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AMD Ryzen Threadripper 2950X Review: Striking The Balance

Editor's Choice

Adobe Creative Cloud

Even though this suite has a few parallelized workloads, the final score is heavily influenced by the lightly-threaded tasks common in most desktop applications.

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AMD's Threadripper 2950X offers a well-balanced feature set. But the 2990WX’s strength in the heavily threaded InDesign and Photoshop Heavy tests allowed it to capture an overall lead. The tuned 1920X regularly popped up ahead of the 2950X, and we verified the outcome through extensive retesting.

Web Browser

The Krakken suite evaluates JavaScript performance using several workloads, including audio, imaging, and cryptography. Like most web browser workloads, single-threaded performance reigns supreme. These tests expose the trade-offs you make for an all-core overclock.

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AMD's second-gen Threadripper line-up goes a long way to improve the performance of lightly threaded workloads. But the value of its dynamic overclocking feature can't be understated. As we saw in the MotionMark benchmarks, which emphasize graphics (rather than JavaScript) and are also sensitive to CPU clock rates, PBO offered a big performance boost with minimal effort on our part (aside from the investment in a capable cooler).

Productivity

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The application start-up metric measures load time snappiness in word processors, GIMP, and Web browsers under warm- and cold-start conditions. Other platform-level considerations affect this test as well, including the storage subsystem.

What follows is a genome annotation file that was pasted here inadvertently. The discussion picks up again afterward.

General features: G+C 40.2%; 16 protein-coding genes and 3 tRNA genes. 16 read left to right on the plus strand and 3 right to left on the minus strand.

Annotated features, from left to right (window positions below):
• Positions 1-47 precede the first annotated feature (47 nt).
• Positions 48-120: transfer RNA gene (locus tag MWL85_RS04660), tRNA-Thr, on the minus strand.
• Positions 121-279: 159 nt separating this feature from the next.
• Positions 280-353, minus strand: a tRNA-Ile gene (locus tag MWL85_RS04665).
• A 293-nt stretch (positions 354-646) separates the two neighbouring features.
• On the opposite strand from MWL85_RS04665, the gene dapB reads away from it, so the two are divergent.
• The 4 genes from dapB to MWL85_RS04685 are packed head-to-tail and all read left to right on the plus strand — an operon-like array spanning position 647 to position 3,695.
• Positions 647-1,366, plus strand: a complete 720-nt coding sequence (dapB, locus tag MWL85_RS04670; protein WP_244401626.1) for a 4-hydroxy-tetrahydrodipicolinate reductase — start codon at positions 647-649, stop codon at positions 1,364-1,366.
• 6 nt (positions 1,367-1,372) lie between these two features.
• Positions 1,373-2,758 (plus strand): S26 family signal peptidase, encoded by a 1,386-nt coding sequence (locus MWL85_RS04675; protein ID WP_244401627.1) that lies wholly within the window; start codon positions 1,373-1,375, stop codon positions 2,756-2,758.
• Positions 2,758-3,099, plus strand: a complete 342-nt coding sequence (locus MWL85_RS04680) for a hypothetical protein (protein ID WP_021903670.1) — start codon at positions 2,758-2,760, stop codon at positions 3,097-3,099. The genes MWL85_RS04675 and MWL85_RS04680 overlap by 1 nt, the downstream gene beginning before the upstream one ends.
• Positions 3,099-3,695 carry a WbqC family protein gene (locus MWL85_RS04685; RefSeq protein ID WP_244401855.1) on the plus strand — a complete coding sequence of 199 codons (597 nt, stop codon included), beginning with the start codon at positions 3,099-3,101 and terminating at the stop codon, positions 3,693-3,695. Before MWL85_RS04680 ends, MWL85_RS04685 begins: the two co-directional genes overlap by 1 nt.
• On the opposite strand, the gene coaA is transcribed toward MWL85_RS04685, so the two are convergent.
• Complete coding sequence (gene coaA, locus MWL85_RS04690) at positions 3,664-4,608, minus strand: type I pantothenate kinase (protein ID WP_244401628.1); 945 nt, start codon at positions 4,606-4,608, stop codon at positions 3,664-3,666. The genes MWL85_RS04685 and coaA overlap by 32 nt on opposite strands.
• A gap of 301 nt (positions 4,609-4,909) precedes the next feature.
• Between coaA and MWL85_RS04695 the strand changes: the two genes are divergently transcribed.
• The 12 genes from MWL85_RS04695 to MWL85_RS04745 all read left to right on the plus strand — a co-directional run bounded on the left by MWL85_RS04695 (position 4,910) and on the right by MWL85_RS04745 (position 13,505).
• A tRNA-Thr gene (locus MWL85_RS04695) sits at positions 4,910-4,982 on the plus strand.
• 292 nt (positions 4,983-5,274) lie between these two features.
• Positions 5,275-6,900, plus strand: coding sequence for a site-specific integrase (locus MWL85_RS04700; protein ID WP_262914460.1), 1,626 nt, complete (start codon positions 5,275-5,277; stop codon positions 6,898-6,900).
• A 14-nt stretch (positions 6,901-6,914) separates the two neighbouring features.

AMD's Ryzen Threadripper 2990WX suffered due to its low clock rates, and PBO did little to help. Unfortunately, manual tuning of the 2990WX really isn't viable given its hefty core count and resulting power consumption. Meanwhile, the Threadripper 2950X chipped away at Intel's application loading prowess, though we don't expect high-end desktop CPUs to usurp mainstream alternatives like the Ryzen 7 2700X and Core i7-8700K in this test.

Our video conferencing suite measures performance in single- and multi-user applications that utilize the Windows Media Foundation for playback and encoding. It also performs facial detection to model real-world usage. Threadripper 2950X's processing time showed little benefit from one setup to the next, though.

The photo editing benchmark measures performance with Futuremark's binaries using the ImageMagick library. Common photo processing workloads also tend to be parallelized. Nevertheless, Threadripper 2950X suffered tremendously from our 4.1 GHz all-core overclock, demonstrating sensitivity to frequency as well. At least AMD's dynamic overclocking feature boosted performance into the same league as the brawnier 32C/64T 2990WX.

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Paul Alcorn

Paul Alcorn is the Deputy Managing Editor for Tom's Hardware US. He writes news and reviews on CPUs, storage and enterprise hardware.